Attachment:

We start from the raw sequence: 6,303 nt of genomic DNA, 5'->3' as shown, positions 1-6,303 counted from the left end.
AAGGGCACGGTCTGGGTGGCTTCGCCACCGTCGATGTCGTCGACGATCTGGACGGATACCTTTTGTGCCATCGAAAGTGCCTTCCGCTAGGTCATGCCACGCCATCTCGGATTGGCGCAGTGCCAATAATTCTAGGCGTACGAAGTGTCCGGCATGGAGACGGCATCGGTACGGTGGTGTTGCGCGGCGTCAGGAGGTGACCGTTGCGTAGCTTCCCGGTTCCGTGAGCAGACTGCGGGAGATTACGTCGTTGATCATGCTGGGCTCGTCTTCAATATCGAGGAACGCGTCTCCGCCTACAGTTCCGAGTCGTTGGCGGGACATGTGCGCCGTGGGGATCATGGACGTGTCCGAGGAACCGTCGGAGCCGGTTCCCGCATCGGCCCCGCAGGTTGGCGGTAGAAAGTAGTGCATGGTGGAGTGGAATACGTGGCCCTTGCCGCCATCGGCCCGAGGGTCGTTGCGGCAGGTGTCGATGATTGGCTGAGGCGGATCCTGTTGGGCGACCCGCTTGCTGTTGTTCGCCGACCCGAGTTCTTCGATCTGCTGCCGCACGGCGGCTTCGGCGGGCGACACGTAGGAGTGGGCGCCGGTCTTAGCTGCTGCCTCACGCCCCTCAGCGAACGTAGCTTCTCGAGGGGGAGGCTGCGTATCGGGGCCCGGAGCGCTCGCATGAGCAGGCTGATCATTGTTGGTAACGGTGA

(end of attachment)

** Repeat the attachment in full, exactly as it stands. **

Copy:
We start from the raw sequence: 6,303 nt of genomic DNA, 5'->3' as shown, positions 1-6,303 counted from the left end.
AAGGGCACGGTCTGGGTGGCTTCGCCACCGTCGATGTCGTCGACGATCTGGACGGATACCTTTTGTGCCATCGAAAGTGCCTTCCGCTAGGTCATGCCACGCCATCTCGGATTGGCGCAGTGCCAATAATTCTAGGCGTACGAAGTGTCCGGCATGGAGACGGCATCGGTACGGTGGTGTTGCGCGGCGTCAGGAGGTGACCGTTGCGTAGCTTCCCGGTTCCGTGAGCAGACTGCGGGAGATTACGTCGTTGATCATGCTGGGCTCGTCTTCAATATCGAGGAACGCGTCTCCGCCTACAGTTCCGAGTCGTTGGCGGGACATGTGCGCCGTGGGGATCATGGACGTGTCCGAGGAACCGTCGGAGCCGGTTCCCGCATCGGCCCCGCAGGTTGGCGGTAGAAAGTAGTGCATGGTGGAGTGGAATACGTGGCCCTTGCCGCCATCGGCCCGAGGGTCGTTGCGGCAGGTGTCGATGATTGGCTGAGGCGGATCCTGTTGGGCGACCCGCTTGCTGTTGTTCGCCGACCCGAGTTCTTCGATCTGCTGCCGCACGGCGGCTTCGGCGGGCGACACGTAGGAGTGGGCGCCGGTCTTAGCTGCTGCCTCACGCCCCTCAGCGAACGTAGCTTCTCGAGGGGGAGGCTGCGTATCGGGGCCCGGAGCGCTCGCATGAGCAGGCTGATCATTGTTGGTAACGGTGA